US Preemptive Strike On North Korea Could Start A War With China, State Media Suggests


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Ryan Pickrell China/Asia Pacific Reporter
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China state-run media has potentially offered insight into how China might behave in the event of a renewed conflict on the Korean Peninsula.

China and North Korea are allies, but Beijing has grown frustrated with its old friend as the latter has become more of a liability than a useful asset. At the same time, China is determined to prevent the U.S. and its allies from massing troops and storming the peninsula in an assault on North Korea, possibly by force if that proves necessary.

“The memory of the hot-fighting of the Korean War is still very vivid for Chinese decision makers,” Dr. Nicholas Eberstadt, an international security expert at the American Enterprise Institute, told the Daily Caller News Foundation. “But, national security always comes first.”

China “will firmly resist any side which wants to change the status quo of the areas where China’s interests are concerned,” an editorial in the state-run Global Times, an affiliate of the People’s Daily but not an official mouthpiece for the Chinese government, said Friday.

“China should also make clear that if North Korea launches missiles that threaten U.S. soil first and the U.S. retaliates, China will stay neutral,” the article explained, signaling to Pyongyang that if the North decides to launch an attack on the U.S., Pyongyang will be on its own in the ensuing fight against Washington and its allies.

But, then the article turned its attention to the U.S.

“If the US and South Korea carry out strikes and try to overthrow the North Korean regime and change the political pattern of the Korean Peninsula, China will prevent them from doing so,” the article said, leaving readers guessing as to the exact meaning of “prevent them from doing so” and what that might entail.

Looking at history, there is evidence that suggests the article is referring to the possibility of a shooting war against the U.S. and its allies.

When it comes to a war in North Korea, China has always had four options. One, China can sit on the sidelines. Two, China can join the U.S. and its allies to topple the regime. Three, China can join North Korea against the U.S. and its allies. Four, China can rush in and pursue its own objectives, which could potentially involve overthrowing the regime but preventing the U.S. and its allies from establishing a democratic North Korea on China’s border. There are undoubtedly variations of each of these options, but these are China’s choices.

“You could imagine scenarios in which any of those could happen,” Eberstadt explained to TheDCNF.

Were China to choose to wage war against the U.S. in response to preemptive strike on North Korea, China would be forced to pay an extremely high cost, likely much higher than anything the U.S. would be forced to pay.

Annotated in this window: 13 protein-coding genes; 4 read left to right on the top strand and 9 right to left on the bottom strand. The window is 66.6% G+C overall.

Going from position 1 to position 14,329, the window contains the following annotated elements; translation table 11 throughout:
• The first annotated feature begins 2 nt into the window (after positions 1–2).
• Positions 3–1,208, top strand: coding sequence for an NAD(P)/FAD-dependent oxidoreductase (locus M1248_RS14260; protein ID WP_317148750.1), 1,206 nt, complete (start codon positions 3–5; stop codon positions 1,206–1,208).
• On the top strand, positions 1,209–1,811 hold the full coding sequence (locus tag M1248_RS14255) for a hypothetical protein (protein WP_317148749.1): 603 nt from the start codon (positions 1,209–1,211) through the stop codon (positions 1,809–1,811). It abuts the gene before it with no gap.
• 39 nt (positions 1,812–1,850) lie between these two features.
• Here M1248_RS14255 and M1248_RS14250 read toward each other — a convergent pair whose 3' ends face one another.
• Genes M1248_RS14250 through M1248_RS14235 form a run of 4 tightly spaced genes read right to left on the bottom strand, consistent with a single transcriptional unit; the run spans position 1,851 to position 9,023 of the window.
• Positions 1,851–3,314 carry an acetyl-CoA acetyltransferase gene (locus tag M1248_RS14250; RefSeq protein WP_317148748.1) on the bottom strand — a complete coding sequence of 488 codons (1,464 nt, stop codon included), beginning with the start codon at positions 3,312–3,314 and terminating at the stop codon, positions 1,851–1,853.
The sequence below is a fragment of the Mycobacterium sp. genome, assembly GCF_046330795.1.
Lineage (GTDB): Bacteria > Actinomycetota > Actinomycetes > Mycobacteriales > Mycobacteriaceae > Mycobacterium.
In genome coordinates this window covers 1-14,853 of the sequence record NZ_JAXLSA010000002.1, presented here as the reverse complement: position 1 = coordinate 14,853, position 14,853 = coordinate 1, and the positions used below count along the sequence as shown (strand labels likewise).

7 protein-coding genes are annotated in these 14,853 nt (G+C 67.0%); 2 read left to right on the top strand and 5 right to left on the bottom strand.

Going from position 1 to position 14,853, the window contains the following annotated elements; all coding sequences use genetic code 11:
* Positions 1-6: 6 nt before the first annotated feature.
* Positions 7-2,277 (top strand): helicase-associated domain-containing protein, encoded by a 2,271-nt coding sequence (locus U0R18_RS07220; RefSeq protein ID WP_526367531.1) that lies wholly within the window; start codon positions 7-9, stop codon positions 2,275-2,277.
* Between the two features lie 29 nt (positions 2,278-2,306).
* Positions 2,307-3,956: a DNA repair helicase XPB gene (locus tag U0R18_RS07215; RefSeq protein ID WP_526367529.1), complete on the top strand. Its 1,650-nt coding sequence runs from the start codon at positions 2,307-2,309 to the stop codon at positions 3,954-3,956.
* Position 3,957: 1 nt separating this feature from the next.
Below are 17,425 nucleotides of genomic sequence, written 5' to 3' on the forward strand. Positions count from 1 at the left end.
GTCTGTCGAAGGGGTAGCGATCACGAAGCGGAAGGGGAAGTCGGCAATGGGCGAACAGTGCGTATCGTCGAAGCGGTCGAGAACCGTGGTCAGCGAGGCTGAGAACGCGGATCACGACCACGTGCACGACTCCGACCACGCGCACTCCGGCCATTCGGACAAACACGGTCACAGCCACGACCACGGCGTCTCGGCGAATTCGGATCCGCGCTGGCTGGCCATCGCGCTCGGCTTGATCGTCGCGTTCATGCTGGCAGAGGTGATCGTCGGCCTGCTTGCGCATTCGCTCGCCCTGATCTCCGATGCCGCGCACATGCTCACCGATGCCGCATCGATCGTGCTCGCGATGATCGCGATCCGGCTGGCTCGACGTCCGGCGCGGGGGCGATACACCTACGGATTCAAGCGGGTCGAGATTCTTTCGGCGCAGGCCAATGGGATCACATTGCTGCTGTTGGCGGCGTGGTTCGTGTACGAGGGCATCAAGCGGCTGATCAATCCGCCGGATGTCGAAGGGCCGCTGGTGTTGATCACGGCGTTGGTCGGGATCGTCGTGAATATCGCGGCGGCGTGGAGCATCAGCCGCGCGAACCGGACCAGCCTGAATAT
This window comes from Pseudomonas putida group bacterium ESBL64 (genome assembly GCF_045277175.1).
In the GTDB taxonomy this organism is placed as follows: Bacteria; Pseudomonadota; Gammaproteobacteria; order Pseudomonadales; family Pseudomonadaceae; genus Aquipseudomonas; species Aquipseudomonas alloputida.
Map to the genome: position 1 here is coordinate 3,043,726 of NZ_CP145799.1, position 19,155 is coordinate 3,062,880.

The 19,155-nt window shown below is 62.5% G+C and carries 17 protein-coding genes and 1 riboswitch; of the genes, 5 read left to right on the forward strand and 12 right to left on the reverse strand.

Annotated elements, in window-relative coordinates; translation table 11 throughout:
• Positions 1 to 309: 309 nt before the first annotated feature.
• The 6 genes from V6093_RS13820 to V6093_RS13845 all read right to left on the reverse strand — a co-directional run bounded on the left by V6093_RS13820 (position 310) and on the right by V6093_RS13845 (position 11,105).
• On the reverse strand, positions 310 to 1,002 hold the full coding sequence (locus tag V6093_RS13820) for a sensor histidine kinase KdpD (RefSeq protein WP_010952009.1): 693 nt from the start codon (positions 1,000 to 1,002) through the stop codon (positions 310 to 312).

“Blood is a big expense. That goes double for China,” Eberstadt remarked. “The exposure of the Chinese economy in any kind of risky scenario like this is absolutely immense … The financial and economic equities that would be at stake for China in any sort of risky situation are truly daunting.”

The losses for China militarily, economically, and politically would be far worse than any negative outcomes experienced by the U.S., a RAND Corporation report on the possible outcomes of a military conflict between the U.S. and China published last year explained.

“If war is triggered, we will have greater determination than the U.S. to fight it to the end, and we can endure more losses than the U.S.,” the Global Times wrote in response to the report. This line of thinking is not new for China. “China should be willing to sacrifice every city east of Xi’an” in a conflict with the U.S., Zhu Chenghu, a PLA officer, said in 2012.

The recent editorial in the Global Times comes during an escalating war of words between North Korea and the U.S.

North Korea revealed this week that it is considering launching four intermediate-range ballistic missiles into waters around Guam, home to numerous U.S. strategic military assets and more than 100,000 civilians, in a show of force for President Donald Trump.

“North Korea best not make any more threats to the United States,” Trump announced to reporters Tuesday. “They will be met with the fire and fury like the world has never seen. He has been very threatening beyond a normal state, and as I said, they will be met with the fire and fury and, frankly, power the likes of which this world has never seen before.”

“I will tell you this, if North Korea does anything in terms of even thinking about attack of anybody that we love or we represent or our allies or us, they can be very, very nervous,” he explained Thursday. “They should be very nervous. Things will happen to them like they never thought possible.”

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